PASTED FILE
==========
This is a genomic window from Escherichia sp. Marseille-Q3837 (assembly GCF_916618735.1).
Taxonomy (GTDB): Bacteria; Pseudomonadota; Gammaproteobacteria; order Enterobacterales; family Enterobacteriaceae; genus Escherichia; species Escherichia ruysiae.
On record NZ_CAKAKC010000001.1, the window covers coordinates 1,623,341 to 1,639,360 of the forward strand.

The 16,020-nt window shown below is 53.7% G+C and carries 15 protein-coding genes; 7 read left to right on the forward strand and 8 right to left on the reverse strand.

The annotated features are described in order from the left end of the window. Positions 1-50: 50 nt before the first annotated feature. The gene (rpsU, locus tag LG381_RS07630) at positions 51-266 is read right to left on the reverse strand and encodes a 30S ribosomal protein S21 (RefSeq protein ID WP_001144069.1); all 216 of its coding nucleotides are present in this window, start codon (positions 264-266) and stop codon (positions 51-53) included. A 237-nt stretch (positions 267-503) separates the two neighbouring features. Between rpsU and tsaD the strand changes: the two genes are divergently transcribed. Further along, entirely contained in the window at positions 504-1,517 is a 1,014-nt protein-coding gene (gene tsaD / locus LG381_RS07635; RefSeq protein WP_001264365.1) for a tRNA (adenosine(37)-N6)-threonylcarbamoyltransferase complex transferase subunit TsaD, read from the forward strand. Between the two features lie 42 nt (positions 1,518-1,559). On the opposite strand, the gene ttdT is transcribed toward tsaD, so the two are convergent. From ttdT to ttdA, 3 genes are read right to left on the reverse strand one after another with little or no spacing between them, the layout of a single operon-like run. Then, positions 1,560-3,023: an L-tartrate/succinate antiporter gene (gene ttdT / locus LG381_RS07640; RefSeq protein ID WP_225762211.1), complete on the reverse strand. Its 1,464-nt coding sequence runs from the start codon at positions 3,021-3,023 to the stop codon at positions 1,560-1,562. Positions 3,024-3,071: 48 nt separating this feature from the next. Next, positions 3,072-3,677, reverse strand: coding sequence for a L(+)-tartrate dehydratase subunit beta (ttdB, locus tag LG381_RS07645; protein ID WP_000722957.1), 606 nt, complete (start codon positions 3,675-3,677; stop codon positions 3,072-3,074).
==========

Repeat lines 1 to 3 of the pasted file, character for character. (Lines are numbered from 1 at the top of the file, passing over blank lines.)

This is a genomic window from Escherichia sp. Marseille-Q3837 (assembly GCF_916618735.1).
Taxonomy (GTDB): Bacteria; Pseudomonadota; Gammaproteobacteria; order Enterobacterales; family Enterobacteriaceae; genus Escherichia; species Escherichia ruysiae.
On record NZ_CAKAKC010000001.1, the window covers coordinates 1,623,341 to 1,639,360 of the forward strand.